FAQ - Frequently Asked Questions About Insulated Raft Slab Foundations

What is an insulated raft slab foundation?

An insulated raft slab foundation consists of a reinforced concrete slab which sits within an insulating material such as XPS foam. Importantly, the insulation is also placed around the edge of the slab and acts as the formwork when pouring the concrete. The foundation effectively transfers structural loads to the ground whilst also improving the overall thermal performance of the building.

What are the benefits of an insulated raft slab foundation?

The benefits of an Insulated Raft or Slab foundation are numerous.  They include;

1. Creates a complete thermal envelope which is uninterrupted by thermal bridges.

2. Simpler and faster method of construction than traditional footings.

3. Typically more cost effective than traditional footings.

4. Structural loads are spread over a larger area making it ideal for weaker or expansive soils.

What are the costs of an insulated raft slab foundation?

The costs of an Insulated Raft or Slab foundation are usually less than those of a traditional footing with a rising wall and suspended floor.  We carried out a cost exercise of actual payments made by a major housebuilder in the Midlands for their foundations across a large volume site and found that GreenRaft pricing came in at 22.6% less for that particular project.

If you would like a free and instant quote, please use our U-value and Cost Calculator or send us your drawings to info@greenraft.co.uk

How do I calculate the u-value of an insulated raft slab foundation?

This is not as simple as calculating the U-value of a wall or a roof.  The complication is caused by the fact that most heat is lost around the perimeter of the structure and much less in the centre.  Therefore, the calculation method is very dependent upon the relationship between the perimeter of the building compared to the area of the building.  The soil type for the site also makes each site unique, as well as the thickness of the insulation used and it’s respective Lambda value.

If you want to calculate the U-value (and cost) for a particular design, then please use our U-value and Cost Calculator, which has been created using the methodology laid down in British Standards, or alternatively send us your drawings to info@greenraft.co.uk

Can insulated raft slab foundations improve the sustainability of a building?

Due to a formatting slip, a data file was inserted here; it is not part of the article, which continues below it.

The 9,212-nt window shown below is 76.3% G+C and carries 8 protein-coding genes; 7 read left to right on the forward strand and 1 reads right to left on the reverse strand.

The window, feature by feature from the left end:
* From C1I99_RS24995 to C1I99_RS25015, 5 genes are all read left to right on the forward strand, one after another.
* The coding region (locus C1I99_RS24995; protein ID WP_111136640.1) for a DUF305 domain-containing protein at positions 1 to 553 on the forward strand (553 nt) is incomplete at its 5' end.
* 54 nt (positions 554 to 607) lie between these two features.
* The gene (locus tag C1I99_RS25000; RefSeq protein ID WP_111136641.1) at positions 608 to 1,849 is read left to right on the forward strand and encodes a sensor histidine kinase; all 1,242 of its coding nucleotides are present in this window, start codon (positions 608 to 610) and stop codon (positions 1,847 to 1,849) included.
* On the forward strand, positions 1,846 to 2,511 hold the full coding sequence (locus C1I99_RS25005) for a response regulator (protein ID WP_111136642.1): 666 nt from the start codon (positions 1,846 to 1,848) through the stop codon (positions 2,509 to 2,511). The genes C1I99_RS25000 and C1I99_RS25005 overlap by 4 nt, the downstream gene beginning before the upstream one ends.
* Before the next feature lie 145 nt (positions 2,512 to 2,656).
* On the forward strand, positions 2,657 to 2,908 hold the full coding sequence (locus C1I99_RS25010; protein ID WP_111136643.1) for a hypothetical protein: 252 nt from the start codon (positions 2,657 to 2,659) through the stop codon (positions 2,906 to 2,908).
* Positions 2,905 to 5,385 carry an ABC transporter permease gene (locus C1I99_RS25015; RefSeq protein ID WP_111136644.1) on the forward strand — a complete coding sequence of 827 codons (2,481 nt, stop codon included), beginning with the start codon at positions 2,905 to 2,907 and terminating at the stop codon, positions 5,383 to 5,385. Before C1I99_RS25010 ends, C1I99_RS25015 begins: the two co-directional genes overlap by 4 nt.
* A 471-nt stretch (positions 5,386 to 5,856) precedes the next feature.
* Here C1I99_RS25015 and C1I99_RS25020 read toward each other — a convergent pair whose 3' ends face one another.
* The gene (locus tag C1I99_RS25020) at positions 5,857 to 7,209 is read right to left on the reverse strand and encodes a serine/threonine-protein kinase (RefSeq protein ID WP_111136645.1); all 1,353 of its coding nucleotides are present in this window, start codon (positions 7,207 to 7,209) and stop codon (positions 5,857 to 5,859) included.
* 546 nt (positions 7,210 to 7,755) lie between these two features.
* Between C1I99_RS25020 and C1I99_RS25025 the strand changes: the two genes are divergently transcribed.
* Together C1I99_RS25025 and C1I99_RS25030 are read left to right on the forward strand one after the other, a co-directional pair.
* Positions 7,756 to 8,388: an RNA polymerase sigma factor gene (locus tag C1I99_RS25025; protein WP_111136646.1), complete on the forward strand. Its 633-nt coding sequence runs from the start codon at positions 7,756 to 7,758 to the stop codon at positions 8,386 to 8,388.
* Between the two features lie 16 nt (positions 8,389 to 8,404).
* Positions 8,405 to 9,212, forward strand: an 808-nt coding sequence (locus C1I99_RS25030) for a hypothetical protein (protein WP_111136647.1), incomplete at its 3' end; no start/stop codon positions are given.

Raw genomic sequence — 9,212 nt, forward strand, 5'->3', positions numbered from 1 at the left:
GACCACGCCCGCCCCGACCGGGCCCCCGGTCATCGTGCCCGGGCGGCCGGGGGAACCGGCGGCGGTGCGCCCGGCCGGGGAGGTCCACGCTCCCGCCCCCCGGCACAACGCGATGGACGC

Yes. Insulated raft slab foundations are a great way to improve the sustainability of a project for the following reasons;

1. Superior thermal performance drastically reduces operational energy demand for heating and cooling.

2. A raft foundation can often use less concrete than traditional foundations and therefore has the potential to lower the embodied carbon within the foundations. We are also working towards using alkaline activated cementious materials instead of concrete which have a much lower environmental impact.

4. The simpler construction process requires less heavy plant on site for excavations etc and so using an insulated raft foundation can reduce carbon emissions associated with the construction process too. 

How does an insulated raft foundation compare with a traditional strip footing foundation?

1. Typically more cost effective and is quicker and simpler to construct.

2. Creates a consistent and unbroken thermal envelope where traditional strip footings would make this significantly more difficult.

3. Achieves much higher levels of airtightness because the slab does not allow the passage of air. Only the edges need to be sealed to achieve an airtight floor.

4. Loads are spread over a larger footprint and can simplify internal building adaptations later on.

5. Requires much less excavation than traditional strip footings.

Can a self-builder manage to construct an insulated raft foundation?

Yes. We believe that this is not a difficult thing to do, for anyone with basic carpentry skills and a little common sense. 

The key to a well built Insulated Raft is in preparing the base.  A well compacted sub layer of stone is typically required followed by a sand blinding layer. Levelling the sand blinding layer is the most important step in the build.  If the sand is level then everything else will be simple from then onwards.  However,  it is recmmended that an experienced concrete team is brought in to pour, compact and level the concrete. Plenty of pro-builders get in such a team to do this part and to get the perfect finish on top.

Our first Self-Build project in the UK using GreenRaft had eight corners on the structure.  The self-builder who had never built a house before got it so that seven corners were millimetre perfect to level and one corner was only 2mm out.

Why would an upstand be required around the edge of the raft?

An upstand or rising wall is often required for timber frame buildings to raise the timber at least 150mm above ground level, this is part of the building regulations. 

The GreenRaft system enables the seamless integration of an upstand wall and an insulated raft slab foundation. It also maintains the continuous thermal envelope with minimal thermal breaks. 

The construction of the upstand and foundation is done simultaneously and therefore rolls multiple processes into one. This reduces the time it takes to construct, the number of trades on site and overall cost of this particular aspect of the build.

The GreenRaft system also enables superior accuracy and precision due to the unique installation process. This makes it perfect for SIPs construction or similar where site accuracy is of utmost importance to ensure that prefabricated components fit correctly.